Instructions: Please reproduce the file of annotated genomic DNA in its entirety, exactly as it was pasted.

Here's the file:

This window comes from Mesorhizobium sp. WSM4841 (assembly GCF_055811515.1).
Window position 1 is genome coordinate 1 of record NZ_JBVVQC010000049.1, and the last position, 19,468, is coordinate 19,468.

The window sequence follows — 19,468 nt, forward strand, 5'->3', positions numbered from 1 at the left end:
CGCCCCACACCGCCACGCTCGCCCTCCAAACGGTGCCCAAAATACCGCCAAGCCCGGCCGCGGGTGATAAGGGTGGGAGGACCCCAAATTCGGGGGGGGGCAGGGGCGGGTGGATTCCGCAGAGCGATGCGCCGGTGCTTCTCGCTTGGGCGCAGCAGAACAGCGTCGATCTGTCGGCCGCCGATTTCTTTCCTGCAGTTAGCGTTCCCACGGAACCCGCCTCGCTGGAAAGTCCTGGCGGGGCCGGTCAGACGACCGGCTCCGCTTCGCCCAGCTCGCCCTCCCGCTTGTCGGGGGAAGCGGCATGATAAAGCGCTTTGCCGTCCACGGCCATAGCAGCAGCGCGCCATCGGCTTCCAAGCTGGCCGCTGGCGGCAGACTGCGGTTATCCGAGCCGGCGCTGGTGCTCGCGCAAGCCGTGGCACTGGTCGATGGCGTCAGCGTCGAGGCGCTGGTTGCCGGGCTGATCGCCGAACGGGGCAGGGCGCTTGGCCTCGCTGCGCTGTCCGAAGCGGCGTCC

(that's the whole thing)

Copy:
This window comes from Mesorhizobium sp. WSM4841 (assembly GCF_055811515.1).
Window position 1 is genome coordinate 1 of record NZ_JBVVQC010000049.1, and the last position, 19,468, is coordinate 19,468.

The window sequence follows — 19,468 nt, forward strand, 5'->3', positions numbered from 1 at the left end:
CGCCCCACACCGCCACGCTCGCCCTCCAAACGGTGCCCAAAATACCGCCAAGCCCGGCCGCGGGTGATAAGGGTGGGAGGACCCCAAATTCGGGGGGGGGCAGGGGCGGGTGGATTCCGCAGAGCGATGCGCCGGTGCTTCTCGCTTGGGCGCAGCAGAACAGCGTCGATCTGTCGGCCGCCGATTTCTTTCCTGCAGTTAGCGTTCCCACGGAACCCGCCTCGCTGGAAAGTCCTGGCGGGGCCGGTCAGACGACCGGCTCCGCTTCGCCCAGCTCGCCCTCCCGCTTGTCGGGGGAAGCGGCATGATAAAGCGCTTTGCCGTCCACGGCCATAGCAGCAGCGCGCCATCGGCTTCCAAGCTGGCCGCTGGCGGCAGACTGCGGTTATCCGAGCCGGCGCTGGTGCTCGCGCAAGCCGTGGCACTGGTCGATGGCGTCAGCGTCGAGGCGCTGGTTGCCGGGCTGATCGCCGAACGGGGCAGGGCGCTTGGCCTCGCTGCGCTGTCCGAAGCGGCGTCC